Why Edge Analytics?

AUTHOR:  Dan Dang

Internet of things (IoT) is an industry growing exponentially as billions of connected devices are expected to be implemented in the coming years. Smart devices are now monitoring temperature, humidity, acceleration, vibration and much more, generating massive amounts of data that need to be analyzed in some way every millisecond. How to analyze this data quickly and efficiently is key for businesses. As a result, enterprises are turning to edge analytics where the analysis occurs at the source of that data, or at the “edge”. There are many advantages from using this approach to analyzing IoT.

Traditionally data is transmitted to a central data center for analysis and decision-making, and then data is transferred back to the source. However, with the enormous increase in IoT devices and data, this method of analytics is not as viable anymore. By utilizing edge analytics, data is processed rapidly within the device and can be acted upon swiftly. This in turn would lower data transmission costs and reduce latency. Moreover, the risk of bottlenecking from pushing data to a centralized node would diminish. Edge analytics therefore provides long-term scalability to the increasing number of connected devices.

The technological requirements of this type of analytics vary in the form of new processing requirements, data flows and network management competencies. Industries considering incorporating edge analytics will require tough servers for stressful situations, along with routers that supply resources in storage, network and virtualized computing. Take for example smart traffic cameras. An anomaly detection algorithm is needed to analyze video stream data at the camera itself in order to prevent a crash. Real-time instantaneous analysis is a must when it comes to traffic safety.

Several industries would benefit immensely from edge analytics, such as health care, oil & gas and energy. Hospital equipment that treats cancer would have boosted uptime and the ability to pinpoint problems as they occur. This results in punctual treatment appointments and fewer doctor visits. Routers at oil rigs can recognize problems with drill bits or other failures and make decisions to resolve those issues in real-time, rather than waiting on delays in data transmissions. Remote monitoring of wind turbines can improve their operational efficiency by communicating with each other, creating a smart grid. The best angles are constantly calculated by wind turbines in order to catch the most wind, thus generating more energy. Ultimately, analyzing data at the edge provides valuable insights and initiates solutions at amazing speeds.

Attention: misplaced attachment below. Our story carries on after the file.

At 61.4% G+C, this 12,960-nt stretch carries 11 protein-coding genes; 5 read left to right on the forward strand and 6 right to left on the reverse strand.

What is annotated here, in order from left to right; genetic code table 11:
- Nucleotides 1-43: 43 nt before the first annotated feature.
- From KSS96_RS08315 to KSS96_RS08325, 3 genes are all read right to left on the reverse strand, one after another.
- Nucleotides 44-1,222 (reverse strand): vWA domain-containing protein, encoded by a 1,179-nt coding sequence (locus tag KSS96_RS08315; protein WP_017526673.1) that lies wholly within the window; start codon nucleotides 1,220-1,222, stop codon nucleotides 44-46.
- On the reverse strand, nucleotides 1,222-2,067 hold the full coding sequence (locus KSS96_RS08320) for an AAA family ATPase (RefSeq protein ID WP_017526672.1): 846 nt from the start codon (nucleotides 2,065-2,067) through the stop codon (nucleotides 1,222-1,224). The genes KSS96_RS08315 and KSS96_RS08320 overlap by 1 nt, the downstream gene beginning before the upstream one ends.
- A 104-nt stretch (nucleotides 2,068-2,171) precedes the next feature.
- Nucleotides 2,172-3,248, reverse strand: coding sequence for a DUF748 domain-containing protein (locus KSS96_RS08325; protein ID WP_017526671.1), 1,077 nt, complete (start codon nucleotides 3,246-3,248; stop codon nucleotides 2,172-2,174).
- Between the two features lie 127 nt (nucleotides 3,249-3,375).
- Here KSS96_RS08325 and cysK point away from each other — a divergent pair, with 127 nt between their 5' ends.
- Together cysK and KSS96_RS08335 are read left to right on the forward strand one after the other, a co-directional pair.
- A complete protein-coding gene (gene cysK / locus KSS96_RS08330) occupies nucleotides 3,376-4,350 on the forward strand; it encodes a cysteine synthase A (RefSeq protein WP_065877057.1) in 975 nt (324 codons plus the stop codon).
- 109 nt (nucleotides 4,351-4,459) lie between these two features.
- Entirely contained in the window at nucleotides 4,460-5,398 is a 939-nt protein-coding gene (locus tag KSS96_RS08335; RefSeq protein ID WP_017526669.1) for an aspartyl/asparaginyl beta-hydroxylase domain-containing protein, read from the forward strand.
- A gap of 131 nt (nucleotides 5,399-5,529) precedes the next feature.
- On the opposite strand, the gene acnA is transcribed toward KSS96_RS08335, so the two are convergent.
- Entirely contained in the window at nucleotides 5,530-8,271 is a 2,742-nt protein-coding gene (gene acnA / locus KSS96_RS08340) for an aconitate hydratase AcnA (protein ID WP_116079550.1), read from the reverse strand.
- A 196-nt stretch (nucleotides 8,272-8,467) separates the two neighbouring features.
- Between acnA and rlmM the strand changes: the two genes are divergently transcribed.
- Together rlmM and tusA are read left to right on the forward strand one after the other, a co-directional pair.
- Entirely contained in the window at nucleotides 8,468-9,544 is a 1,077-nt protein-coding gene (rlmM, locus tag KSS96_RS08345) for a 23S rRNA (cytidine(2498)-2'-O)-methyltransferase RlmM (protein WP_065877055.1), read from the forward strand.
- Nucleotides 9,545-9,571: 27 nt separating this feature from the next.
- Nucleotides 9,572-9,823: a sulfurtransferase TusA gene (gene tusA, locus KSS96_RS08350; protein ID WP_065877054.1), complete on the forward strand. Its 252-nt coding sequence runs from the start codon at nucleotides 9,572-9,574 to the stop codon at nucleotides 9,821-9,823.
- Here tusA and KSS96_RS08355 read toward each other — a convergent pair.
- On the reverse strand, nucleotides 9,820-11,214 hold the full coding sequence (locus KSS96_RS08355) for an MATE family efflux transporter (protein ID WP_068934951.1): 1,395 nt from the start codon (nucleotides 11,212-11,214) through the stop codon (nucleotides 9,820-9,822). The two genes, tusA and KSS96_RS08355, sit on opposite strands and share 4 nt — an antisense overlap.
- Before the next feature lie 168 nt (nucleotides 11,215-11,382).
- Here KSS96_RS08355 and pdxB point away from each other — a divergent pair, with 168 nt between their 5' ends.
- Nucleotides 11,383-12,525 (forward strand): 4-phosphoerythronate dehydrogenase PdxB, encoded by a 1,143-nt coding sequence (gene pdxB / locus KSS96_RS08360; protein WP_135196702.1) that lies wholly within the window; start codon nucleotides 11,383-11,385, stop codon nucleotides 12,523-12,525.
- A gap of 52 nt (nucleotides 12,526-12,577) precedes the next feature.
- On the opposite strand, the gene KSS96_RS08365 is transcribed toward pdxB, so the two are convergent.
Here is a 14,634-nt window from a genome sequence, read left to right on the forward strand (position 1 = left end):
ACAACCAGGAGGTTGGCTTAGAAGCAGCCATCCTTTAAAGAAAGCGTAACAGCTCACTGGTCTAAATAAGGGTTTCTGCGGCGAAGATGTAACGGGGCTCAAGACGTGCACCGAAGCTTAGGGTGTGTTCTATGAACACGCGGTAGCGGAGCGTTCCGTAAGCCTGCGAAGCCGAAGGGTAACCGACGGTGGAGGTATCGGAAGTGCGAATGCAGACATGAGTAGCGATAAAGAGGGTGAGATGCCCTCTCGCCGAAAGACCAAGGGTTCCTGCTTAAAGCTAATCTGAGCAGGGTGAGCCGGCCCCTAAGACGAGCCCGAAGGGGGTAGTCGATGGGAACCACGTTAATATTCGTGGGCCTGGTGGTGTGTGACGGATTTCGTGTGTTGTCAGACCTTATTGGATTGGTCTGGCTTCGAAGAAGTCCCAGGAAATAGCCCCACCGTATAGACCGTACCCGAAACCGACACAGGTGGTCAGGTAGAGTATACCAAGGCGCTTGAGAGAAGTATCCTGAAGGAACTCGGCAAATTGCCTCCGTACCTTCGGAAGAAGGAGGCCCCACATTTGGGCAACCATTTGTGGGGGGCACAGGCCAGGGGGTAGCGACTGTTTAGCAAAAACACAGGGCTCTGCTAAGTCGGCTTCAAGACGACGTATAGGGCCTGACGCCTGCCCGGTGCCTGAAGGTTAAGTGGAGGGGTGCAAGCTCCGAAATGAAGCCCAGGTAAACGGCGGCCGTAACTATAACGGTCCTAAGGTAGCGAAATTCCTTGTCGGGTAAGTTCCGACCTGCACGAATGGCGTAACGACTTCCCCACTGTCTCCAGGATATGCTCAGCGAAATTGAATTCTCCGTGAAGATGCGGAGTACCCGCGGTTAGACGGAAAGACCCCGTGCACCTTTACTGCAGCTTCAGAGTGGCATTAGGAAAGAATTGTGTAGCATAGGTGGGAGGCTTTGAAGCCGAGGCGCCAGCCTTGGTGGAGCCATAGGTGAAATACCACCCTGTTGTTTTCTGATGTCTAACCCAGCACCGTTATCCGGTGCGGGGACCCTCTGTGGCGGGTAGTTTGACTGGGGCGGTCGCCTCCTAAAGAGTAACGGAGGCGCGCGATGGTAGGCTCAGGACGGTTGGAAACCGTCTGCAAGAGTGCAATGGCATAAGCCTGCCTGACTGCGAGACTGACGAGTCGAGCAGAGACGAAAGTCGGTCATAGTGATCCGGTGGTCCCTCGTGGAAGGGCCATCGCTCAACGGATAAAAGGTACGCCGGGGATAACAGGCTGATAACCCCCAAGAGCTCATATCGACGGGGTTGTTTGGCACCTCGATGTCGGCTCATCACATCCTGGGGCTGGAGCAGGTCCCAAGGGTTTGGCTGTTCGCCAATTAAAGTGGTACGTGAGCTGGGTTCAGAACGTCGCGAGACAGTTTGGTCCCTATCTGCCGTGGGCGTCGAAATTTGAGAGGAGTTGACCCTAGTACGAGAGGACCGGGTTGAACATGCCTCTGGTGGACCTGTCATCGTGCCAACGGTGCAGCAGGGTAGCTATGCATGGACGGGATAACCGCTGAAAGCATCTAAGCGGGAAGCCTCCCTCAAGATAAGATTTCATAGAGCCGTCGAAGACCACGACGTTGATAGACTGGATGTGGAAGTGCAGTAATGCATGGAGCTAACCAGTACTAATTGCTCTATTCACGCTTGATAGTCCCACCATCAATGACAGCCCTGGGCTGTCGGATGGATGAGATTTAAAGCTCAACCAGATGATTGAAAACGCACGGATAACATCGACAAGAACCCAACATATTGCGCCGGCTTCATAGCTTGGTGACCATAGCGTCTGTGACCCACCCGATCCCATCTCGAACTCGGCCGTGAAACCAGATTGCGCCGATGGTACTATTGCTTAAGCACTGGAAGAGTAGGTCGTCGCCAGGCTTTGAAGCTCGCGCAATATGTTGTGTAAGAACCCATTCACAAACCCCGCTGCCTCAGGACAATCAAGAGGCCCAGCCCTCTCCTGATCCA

Recently Medium One has built an edge analytics system on Samsung’s ARTIK platform that connects to devices, receives data for local analytics and processes it through workflows. ARTIK is a line of modules designed with IoT in mind. Improved performance, favorable power consumption and memory usage make ARTIK ideal for multiple situations including local processing and analytics. By integrating Medium One workflows, edge analytics is made simple. For more information, visit our website at www.mediumone.com.


Author: Joyce Li